From Wikipedia https://en.wikipedia.org/wiki/Dispositif
This requires some reading before I can properly decide if it’s relevant.
Just Pinned to Education and Digital Cultures: The Learning Analytics Report Card (LARC) project asks: ‘How can University teaching teams develop critical and participatory approaches to educational data analysis?’ It seeks to develop ways of involving students as research partners and active participants in their own data collection and analysis, as well as foster critical understanding of the use of computational analysis in education. Working with students on specific courses within the Masters in Digital Education. http://ift.tt/2mccV5K
In spite of my default viewpoint being negative and dystopic (!) this looks like a really interesting approach to Learning Analytics, although I might have preferred it if students could choose what was tracked, not just what was displayed in their report. Perhaps doing so would mean that not enough student data would be captured for the research to be meaningful.
As well as tracking student data, individuals could be asked to supply contextual detail to supplement the algorithm’s understanding of them.
Just Pinned to Education and Digital Cultures: Big Data Humor: Power of the Pie http://ift.tt/2moCA7p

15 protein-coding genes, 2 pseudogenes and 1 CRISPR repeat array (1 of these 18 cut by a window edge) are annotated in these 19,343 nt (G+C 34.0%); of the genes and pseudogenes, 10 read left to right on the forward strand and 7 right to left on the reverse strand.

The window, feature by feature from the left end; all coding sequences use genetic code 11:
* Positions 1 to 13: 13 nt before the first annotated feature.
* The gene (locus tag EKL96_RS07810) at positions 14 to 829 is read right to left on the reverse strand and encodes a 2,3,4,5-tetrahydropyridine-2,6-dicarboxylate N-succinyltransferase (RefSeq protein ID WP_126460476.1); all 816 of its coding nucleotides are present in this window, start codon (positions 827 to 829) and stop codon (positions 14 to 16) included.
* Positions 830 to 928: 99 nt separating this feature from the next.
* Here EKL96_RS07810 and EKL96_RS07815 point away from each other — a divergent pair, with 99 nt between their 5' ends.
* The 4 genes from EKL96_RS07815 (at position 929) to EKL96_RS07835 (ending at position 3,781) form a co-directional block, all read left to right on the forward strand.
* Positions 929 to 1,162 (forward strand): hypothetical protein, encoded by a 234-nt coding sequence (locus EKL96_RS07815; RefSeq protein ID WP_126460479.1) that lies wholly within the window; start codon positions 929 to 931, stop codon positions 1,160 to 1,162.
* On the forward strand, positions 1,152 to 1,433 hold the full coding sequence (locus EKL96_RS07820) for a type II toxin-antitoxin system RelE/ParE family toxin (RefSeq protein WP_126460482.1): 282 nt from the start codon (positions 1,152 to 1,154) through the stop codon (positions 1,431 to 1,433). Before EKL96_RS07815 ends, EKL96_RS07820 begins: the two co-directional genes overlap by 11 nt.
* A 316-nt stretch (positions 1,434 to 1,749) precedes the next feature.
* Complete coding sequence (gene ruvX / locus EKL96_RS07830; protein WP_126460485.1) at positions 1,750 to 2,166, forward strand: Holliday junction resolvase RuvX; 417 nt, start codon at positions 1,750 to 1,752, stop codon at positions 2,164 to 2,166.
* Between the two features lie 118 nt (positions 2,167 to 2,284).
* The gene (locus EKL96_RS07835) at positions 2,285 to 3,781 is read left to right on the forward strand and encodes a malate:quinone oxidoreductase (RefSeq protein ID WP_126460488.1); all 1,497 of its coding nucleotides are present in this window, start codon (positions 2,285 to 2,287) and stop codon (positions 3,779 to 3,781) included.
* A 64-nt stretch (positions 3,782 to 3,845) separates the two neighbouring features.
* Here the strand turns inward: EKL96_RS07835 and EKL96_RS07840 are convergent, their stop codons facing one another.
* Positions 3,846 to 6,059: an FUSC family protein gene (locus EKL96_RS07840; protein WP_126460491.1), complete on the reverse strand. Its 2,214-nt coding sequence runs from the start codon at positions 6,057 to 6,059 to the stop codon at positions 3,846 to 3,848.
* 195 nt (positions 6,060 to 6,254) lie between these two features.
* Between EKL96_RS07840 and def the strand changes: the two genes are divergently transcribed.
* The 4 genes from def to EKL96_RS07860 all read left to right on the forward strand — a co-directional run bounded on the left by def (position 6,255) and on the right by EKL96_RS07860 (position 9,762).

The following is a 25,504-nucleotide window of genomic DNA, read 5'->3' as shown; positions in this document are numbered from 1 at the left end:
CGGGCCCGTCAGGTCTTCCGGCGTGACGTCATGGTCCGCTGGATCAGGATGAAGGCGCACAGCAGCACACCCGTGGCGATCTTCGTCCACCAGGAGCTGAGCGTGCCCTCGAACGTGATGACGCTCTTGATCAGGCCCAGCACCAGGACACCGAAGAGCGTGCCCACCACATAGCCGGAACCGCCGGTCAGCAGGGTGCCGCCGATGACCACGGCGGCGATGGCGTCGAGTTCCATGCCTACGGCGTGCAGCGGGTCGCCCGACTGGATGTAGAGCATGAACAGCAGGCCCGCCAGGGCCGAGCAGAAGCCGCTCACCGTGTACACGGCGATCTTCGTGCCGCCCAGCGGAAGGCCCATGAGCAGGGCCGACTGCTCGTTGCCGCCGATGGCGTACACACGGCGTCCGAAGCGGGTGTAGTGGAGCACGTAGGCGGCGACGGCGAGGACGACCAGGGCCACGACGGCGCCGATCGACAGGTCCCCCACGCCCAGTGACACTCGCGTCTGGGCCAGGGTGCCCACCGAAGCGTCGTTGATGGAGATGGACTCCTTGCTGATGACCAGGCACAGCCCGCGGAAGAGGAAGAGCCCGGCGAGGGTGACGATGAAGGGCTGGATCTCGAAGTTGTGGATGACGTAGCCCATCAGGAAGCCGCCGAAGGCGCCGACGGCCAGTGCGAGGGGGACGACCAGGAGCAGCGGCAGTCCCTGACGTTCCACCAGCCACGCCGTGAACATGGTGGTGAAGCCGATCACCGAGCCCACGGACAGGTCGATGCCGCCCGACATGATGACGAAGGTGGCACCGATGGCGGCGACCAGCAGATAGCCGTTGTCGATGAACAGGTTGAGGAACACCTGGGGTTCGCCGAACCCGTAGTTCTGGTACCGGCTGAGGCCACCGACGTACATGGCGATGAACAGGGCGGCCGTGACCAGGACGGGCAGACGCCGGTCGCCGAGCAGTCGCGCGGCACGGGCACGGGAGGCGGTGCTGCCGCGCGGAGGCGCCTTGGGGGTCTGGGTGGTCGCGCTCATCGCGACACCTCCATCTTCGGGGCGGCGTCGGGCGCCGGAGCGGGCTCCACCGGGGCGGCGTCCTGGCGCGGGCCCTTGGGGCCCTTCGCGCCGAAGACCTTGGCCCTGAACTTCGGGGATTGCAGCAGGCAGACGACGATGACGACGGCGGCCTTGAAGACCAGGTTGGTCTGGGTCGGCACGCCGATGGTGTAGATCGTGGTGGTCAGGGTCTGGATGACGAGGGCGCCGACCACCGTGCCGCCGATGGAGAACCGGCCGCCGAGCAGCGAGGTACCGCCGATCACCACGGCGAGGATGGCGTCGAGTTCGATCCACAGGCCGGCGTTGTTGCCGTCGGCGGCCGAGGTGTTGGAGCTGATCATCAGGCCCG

I pinned this image to Pinterest because it is amusing but also because it says lots of things to me about Learning Analytics and infographics. Learning Analytics companies are keen to promote their ‘dashboards’ where information is depicted graphically, enabling users to understand performance, trend or numbers at a glance. I am suspicious of these kind of duplo infographics which resist all nuance to deliver headline news. The visual representation of statistics is, by definition, devoid of intricate detail, but the view of information these graphics embody is more akin to advertising a reality than reflecting one. Infographics are selling us a view of information, the gathering of which has ready-encoded in it the decisions and motives behind the view it wants to promote. Advertising is designed to be appealing, persuasive and agentic whilst subtly constitutive of a social and political stance.